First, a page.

There were many reasons for me to skip out on the Central Florida Tough Mudder. I hadn't trained worth a damn. Our team, twenty people strong in January, had dissolved to just me, Charlie and Maddy by November. And on the morning of the Mudder, my one-year-old son, Cooper, woke up wheezing severely with a terrifying cough. He needed medical attention. But Maddy, who'd shelled out $150 and made the trek to Palm Bay, needed another Mudder. After some discussion, we decided Charlie would take Coop to the doctor himself and I would add "feeling like a crappy Mom" to the list of things that would make this endurance challenge even more challenging.   


It was a typical Florida fall day – 87 degrees and humid by 9am. We arrived at the site with a few minutes to spare before our heat. Hundreds of Mudders strode about, bulging with muscle and purpose. They lunged. They sunblocked. They wrote their bib numbers on their foreheads without using a mirror. It was a sea of compression socks and sleek workout wear, the kind that makes you look like you're wearing the exoskeleton of an alien warlord. By contrast, Maddy and I looked like two gals who'd taken a wrong turn on their way to the YMCA.

MADDY & ME. Proving you don't need matching outfits to be a team. 

MADDY & ME. Proving you don't need matching outfits to be a team.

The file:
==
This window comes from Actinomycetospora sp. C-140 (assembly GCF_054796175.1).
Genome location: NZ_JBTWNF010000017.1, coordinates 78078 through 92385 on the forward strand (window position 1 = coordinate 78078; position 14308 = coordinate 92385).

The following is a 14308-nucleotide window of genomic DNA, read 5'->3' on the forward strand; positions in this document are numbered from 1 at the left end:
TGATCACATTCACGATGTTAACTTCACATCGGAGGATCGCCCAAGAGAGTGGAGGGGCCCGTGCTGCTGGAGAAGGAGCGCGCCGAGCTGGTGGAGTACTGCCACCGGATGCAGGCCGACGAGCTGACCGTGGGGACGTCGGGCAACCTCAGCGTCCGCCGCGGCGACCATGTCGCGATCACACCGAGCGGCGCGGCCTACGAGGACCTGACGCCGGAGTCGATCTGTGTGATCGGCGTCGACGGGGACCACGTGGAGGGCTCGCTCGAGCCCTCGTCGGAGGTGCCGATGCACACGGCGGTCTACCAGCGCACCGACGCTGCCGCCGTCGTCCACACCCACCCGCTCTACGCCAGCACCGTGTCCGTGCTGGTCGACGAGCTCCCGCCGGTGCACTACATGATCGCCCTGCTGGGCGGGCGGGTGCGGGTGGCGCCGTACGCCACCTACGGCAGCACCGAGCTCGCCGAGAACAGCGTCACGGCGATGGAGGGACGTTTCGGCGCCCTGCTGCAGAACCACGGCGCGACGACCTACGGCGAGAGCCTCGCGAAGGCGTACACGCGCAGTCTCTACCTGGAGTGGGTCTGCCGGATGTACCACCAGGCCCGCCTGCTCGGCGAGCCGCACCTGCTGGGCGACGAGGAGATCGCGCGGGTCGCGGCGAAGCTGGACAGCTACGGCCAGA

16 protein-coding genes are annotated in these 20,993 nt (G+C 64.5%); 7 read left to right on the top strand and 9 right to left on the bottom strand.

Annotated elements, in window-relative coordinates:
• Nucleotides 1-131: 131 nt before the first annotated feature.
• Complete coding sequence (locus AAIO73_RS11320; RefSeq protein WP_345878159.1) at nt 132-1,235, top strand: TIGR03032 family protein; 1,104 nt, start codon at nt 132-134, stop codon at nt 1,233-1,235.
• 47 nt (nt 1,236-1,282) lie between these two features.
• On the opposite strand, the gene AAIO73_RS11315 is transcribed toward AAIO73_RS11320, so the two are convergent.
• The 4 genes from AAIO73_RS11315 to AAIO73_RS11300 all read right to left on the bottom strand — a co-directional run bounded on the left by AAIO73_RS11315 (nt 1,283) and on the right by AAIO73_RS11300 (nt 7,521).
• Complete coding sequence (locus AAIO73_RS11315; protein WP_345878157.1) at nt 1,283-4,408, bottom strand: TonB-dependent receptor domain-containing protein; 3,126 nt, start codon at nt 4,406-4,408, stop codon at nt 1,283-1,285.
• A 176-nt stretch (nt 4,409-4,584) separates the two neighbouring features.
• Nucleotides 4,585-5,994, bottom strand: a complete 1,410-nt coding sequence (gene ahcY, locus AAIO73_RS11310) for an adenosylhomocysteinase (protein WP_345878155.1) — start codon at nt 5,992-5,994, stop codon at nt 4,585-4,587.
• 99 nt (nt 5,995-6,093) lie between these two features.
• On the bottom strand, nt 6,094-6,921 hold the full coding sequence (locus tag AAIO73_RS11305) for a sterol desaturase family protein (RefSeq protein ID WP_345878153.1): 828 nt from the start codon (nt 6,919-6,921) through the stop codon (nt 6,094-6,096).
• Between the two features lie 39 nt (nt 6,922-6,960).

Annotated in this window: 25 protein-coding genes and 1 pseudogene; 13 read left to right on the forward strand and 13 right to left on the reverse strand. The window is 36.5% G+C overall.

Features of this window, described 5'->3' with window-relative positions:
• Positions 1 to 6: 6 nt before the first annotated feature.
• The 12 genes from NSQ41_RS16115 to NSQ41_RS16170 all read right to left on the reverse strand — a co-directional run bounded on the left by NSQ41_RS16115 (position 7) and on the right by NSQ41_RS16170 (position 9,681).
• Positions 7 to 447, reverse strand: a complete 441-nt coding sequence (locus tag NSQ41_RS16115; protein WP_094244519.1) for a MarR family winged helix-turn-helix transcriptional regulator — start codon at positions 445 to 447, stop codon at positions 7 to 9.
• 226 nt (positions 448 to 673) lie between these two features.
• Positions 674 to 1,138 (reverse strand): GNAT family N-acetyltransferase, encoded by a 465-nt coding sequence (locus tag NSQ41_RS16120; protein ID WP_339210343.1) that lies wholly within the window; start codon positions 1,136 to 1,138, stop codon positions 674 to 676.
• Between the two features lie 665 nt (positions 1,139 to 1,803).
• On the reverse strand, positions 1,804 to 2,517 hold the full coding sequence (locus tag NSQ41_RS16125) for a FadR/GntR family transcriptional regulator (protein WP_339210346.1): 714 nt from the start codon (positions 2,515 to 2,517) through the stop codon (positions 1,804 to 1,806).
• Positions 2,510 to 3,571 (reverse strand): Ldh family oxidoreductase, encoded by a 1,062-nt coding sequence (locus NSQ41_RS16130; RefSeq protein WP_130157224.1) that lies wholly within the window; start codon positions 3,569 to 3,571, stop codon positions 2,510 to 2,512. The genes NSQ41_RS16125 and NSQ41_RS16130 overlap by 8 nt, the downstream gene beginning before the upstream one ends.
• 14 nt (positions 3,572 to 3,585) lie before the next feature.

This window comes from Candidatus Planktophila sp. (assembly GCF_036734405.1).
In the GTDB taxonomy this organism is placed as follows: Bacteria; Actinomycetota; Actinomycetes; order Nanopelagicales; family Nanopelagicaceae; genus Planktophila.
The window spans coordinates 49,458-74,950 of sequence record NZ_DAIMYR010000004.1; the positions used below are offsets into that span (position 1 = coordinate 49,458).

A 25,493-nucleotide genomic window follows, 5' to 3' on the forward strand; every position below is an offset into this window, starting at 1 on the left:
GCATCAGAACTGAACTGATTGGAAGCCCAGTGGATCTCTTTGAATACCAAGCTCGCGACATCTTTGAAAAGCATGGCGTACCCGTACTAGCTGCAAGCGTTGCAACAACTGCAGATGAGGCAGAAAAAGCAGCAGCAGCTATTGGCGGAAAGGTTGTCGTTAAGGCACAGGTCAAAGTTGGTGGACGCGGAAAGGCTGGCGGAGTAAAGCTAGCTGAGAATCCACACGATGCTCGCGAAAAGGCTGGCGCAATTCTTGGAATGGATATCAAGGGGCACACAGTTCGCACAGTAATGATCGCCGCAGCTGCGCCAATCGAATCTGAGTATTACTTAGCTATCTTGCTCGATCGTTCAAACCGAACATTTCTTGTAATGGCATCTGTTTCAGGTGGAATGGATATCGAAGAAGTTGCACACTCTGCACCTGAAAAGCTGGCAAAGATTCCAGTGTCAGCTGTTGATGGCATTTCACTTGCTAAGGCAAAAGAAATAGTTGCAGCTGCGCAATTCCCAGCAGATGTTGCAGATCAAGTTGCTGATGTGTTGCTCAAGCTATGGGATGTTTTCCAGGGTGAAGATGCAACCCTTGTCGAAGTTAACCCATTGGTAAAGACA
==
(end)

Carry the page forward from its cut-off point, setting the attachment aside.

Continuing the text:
But lack of wardrobe coordination was the least of my worries. 

I'd studied the course earlier in the week. It was 11.5 miles long with 19 obstacles, only a handful of which looked like they wouldn't kill or maim me. My plan was simple: if it involves crawling, falling or plunging, try it. If it involves climbing, scaling, or supporting serious weight (including my own), skip it.

We headed toward the Warm Up Zone, passing a series of motivational signs along the way. "The time to turn back was before you registered." Up on the stage, a muscled, tattooed emcee led us through a series of stretches, imploring us to bend deeper, jump higher, get some air goddamn it. Finally, as the heavy metal song blaring through the speakers reached its crescendo, he released us to the starting area with a roaring "GOOOOOOOO!!!!!!"

We ran toward the big black archway that marked the beginning of the course and a single goal crystallized in my mind. 

Get to the end in one piece. Even if it's on your knees. 


I began by immediately hurting myself on the little wall you have to climb over to get to the start line. This is no mighty obstacle. It's around six feet tall, with generous footholds to help you scale it. They probably put it there just so people can start the challenge with a little boost of can-do confidence. But I somehow managed to bang my calf–hard–on one of the steps. As my leg began to swell and darken, reality sunk in.

Holy crap. Some of this shit is going to HURT.  

The thought was strangely comforting. I crossed the start line bruise and all, and away we went. Maddy and I had resolved to run at least a little bit between each obstacle, but it wasn't long before our brisk jog became a brisk walk and we settled into the back (but not the back back) of our heat. The pace didn't bother us because according to MC Tattoo, "Tough Mudder isn't a race. It's a challenge." After about a mile, the challenge rose up for real.  

SKIDMARKED. It looks a lot higher when you're five feet tall and standing at the bottom of it. 

SKIDMARKED. It looks a lot higher when you're five feet tall and standing at the bottom of it.